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Lawyer: Reeves self-defense claim 'unrefuted'

The effort to win pre-trial release for Curtis Reeves Jr. continues nearly five months after the retired Tampa police captain was arrested in connection with the fatal movie theater shooting of 43-year-old Chad Oulson.

In the latest give-and-take between attorneys, a lawyer representing Reeves filed a reply in the 2nd District Court of Appeal in Lakeland saying the state's arguments against bail rely too heavily on what witnesses did or did not see in the poor lighting of a noisy theater when Reeves and Oulson became embroiled in a dispute over Oulson texting on his cell phone.

“The State seems to erroneously conclude that the fact that a witness may not have observed Mr. Oulson strike Mr. Reeves means that it did not happen,” Tampa attorney Frances Martinez wrote in new arguments filed May 28. “However, this conclusion ignores the fact that these events occurred in a dark, loud movie theater while the movie previews were playing.

“This conclusion also ignores that each of these witnesses admitted that they had a very limited view of the incident.”

Reeves' attorneys previously have argued that Oulson threw his cell phone, hitting Reeves, and that led a fearful Reeves to pull a handgun and shoot Oulson in the chest.

Martinez's latest filing in the case comes in reply to a motion Attorney General Pam Bondi filed last month asking the appeal court to uphold a circuit judge's ruling denying bail in February.

During a two-day bond hearing when Circuit Judge Pat Siracusa denied bail, the burden should have been on the prosecution to prove Reeves did not act in self defense, but instead, Martinez wrote, “Mr. Reeves' claim of self-defense is totally unrefuted.”

Martinez further argues that an enhanced version of a surveillance video of the shooting was not altered, as the state Attorney General's Office argued in previous filings. Instead, a segment of the video was “captured” to zero in on the light of Oulson's cell phone hitting Reeves and falling to the floor, Martinez wrote.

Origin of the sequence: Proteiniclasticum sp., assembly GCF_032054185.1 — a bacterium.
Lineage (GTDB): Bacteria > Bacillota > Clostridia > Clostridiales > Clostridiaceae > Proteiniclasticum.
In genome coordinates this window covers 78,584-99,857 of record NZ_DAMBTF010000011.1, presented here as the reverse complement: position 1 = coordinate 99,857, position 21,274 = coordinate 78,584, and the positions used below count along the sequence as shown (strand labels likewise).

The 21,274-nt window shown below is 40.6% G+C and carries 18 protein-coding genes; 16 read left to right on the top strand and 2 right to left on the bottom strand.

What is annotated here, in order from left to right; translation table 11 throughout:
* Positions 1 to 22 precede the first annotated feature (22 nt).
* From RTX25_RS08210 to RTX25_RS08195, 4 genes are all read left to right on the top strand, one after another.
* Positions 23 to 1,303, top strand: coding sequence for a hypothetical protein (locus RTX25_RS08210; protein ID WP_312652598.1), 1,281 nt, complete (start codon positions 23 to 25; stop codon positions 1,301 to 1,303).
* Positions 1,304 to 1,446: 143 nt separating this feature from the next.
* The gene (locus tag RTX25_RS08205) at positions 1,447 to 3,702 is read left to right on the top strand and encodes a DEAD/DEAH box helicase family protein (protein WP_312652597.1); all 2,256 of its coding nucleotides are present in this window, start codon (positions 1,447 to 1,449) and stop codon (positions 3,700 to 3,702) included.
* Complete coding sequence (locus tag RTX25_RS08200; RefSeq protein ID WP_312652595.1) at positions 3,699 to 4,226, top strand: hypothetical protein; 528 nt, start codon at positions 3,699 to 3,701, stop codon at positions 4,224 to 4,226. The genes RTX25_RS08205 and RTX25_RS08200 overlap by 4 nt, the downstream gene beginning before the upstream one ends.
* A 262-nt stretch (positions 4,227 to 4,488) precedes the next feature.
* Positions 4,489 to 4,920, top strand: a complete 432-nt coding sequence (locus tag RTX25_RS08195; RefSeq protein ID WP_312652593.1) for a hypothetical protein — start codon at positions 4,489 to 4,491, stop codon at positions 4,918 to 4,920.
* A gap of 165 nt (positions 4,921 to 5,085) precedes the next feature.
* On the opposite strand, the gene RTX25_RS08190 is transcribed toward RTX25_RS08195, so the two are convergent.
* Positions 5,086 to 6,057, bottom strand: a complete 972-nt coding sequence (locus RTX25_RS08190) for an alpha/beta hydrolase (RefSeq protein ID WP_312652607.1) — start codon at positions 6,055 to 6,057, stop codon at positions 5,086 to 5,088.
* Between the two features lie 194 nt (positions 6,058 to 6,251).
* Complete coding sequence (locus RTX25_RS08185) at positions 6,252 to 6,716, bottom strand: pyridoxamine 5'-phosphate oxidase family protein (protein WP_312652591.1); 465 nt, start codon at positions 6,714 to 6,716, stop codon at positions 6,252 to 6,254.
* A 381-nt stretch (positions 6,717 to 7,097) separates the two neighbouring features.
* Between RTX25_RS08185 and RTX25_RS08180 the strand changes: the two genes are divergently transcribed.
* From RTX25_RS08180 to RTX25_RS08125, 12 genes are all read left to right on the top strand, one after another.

The Attorney General's Office also had said it was just speculation that the light was the cell phone, but Martinez disagreed, writing that “the conclusion that what is shown flying through the air is Mr. Oulson's cell phone is not speculation.”

Martinez also attempted to discount the prosecution's claim that there was a 13-second delay between the time the cell phone was allegedly thrown and Reeves fired his gun. The video showed Reeves firing after Oulson snatched Reeves' popcorn and threw it at him.

“The State's reliance on the accuracy of the timestamp (on the video) is misplaced as both the State and the defense agreed that the events as depicted in the video are not in real time as the video only records when motion activated,” Martinez wrote.

Reeves, 71, who is charged with second-degree murder, has been held in the Land O' Lakes Jail since his arrest the day of the Jan. 13 shooting at the Cobb Grove 16 Theatre.

Oulson's wife, Nicole, was also injured in the hand by the same bullet that pierced her husband's chest.

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